Our findings on the relation between body mass index and liver cirrhosis are broadly consistent with those of previous prospective studies,3 17 but the magnitude of the risk estimate is somewhat lower than that described in a large collaborative reanalysis of data from prospective studies,3 The collaborative reanalysis differed in that it included men and women, used mortality from liver cirrhosis as the end point, and excluded the first five years of follow-up. We found that women with a body mass index below 22.5 had a greater relative risk of liver cirrhosis than did those with a body mass index between 22.5 and 25, and, similar to results from the large collaboration,3 this increased risk remained after exclusion of the first few years of follow-up (see table 33).). Interpreting the relevance of associations between low body mass index and chronic disease such as cirrhosis is difficult, as analyses may not adequately compensate for the likelihood that early liver disease may affect body mass index before the first hospital admission or death occurs—for example, by reducing appetite or by causing malabsorption. For this reason, we focused on women with a body mass index of 22.5 or above.
Obesity results in an increase in fat deposition within the hepatocytes and the development of fatty liver (hepatic steatosis). This can lead to inflammation (non-alcoholic steatohepatitis) and subsequent liver fibrosis and cirrhosis,18 although the mechanisms that determine whether fibrosis and cirrhosis develop are poorly understood.19 Fatty liver is also found in people with a high alcohol intake and diabetes, and hepatic steatosis in the presence of diabetes may increase the likelihood of progression to cirrhosis.19 We found that the relative risks associated with increasing body mass index did not vary with moderate alcohol intake or with a history of diabetes but did vary by smoking history. The limited literature on smoking and its association with liver cirrhosis makes it difficult to draw conclusions about what factors may underlie this result.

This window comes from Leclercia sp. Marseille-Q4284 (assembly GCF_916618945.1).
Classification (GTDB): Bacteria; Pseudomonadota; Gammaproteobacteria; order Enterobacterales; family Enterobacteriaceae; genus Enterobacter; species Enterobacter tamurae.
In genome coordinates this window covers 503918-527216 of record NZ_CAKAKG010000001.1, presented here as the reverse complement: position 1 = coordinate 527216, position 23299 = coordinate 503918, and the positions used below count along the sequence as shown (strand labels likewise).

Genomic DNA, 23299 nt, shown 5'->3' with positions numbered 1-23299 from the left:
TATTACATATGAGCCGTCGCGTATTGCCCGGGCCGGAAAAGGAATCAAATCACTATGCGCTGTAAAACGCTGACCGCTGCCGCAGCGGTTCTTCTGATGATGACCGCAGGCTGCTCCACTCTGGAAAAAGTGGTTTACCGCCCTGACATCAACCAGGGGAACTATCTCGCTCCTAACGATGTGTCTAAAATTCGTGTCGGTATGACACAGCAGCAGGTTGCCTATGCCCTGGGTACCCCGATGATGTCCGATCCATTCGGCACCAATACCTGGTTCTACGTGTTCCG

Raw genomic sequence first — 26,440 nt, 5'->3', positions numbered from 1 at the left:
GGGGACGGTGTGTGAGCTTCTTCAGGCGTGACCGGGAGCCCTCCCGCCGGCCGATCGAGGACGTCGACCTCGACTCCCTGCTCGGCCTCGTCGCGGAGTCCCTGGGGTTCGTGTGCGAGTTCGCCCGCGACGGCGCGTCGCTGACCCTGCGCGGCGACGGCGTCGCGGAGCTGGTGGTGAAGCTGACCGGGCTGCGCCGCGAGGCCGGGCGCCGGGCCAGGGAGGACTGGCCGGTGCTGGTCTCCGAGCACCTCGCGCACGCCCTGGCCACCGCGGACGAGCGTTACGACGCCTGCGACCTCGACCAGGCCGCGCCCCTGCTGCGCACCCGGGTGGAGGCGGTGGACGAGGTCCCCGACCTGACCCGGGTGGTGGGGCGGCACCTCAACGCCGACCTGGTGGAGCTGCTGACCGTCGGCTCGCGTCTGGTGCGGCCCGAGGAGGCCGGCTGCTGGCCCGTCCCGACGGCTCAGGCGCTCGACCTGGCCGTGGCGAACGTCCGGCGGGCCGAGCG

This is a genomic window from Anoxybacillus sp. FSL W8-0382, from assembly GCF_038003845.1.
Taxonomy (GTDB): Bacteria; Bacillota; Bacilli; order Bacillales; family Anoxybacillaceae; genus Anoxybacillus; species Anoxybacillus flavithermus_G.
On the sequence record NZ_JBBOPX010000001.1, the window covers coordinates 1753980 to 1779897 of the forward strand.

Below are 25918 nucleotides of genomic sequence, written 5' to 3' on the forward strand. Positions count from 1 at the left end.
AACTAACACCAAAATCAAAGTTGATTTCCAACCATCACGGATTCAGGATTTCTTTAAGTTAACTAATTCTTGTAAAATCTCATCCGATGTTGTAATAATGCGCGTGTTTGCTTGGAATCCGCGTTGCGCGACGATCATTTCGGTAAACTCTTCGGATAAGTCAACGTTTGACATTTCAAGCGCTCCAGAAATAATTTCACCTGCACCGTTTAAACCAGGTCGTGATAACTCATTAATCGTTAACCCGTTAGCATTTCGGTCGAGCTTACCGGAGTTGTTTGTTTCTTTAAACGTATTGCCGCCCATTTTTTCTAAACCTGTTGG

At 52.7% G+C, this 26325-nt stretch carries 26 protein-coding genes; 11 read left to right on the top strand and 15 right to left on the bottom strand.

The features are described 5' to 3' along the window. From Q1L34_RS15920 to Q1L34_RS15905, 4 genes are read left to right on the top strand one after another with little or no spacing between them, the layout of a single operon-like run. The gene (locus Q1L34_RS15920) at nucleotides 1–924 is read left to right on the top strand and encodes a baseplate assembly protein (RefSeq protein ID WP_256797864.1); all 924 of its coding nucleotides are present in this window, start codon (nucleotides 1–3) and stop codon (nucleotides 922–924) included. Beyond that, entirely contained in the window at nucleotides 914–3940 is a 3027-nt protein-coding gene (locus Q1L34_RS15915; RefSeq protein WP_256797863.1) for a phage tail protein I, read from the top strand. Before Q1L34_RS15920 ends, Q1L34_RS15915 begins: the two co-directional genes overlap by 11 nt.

Owing to the large number of cases in this prospective study, we were able to estimate reliably the association between body mass index and incidence of liver cirrhosis in middle aged women. We were also able to examine whether this association was modified by low to moderate alcohol intake (up to about two and a half drinks a day on average), smoking, and diabetes in women. Only a small proportion of women in this cohort reported consuming more than three drinks a day, so we were unable to look at the effects of heavy alcohol consumption. Viral hepatitis is also an important cause of cirrhosis, but because of the low rates in this study population of predominantly white middle aged UK women,2 20 and the lack of serological evidence to identify participants with viral hepatitis, we could not examine whether the effect of body mass index on cirrhosis is modified by this factor.
We used NHS hospital records and mortality records to ascertain outcomes. Mortality records are used in most epidemiological studies of liver cirrhosis1 3; although the use of hospital admission data is novel for identifying liver cirrhosis events, linkage to hospital data has been shown to be good,5 and hospital diagnoses are coded independently of the study investigators. Our sensitivity analyses in which we compared our main findings for deaths only with those for hospital admissions and deaths (table 33)) were consistent.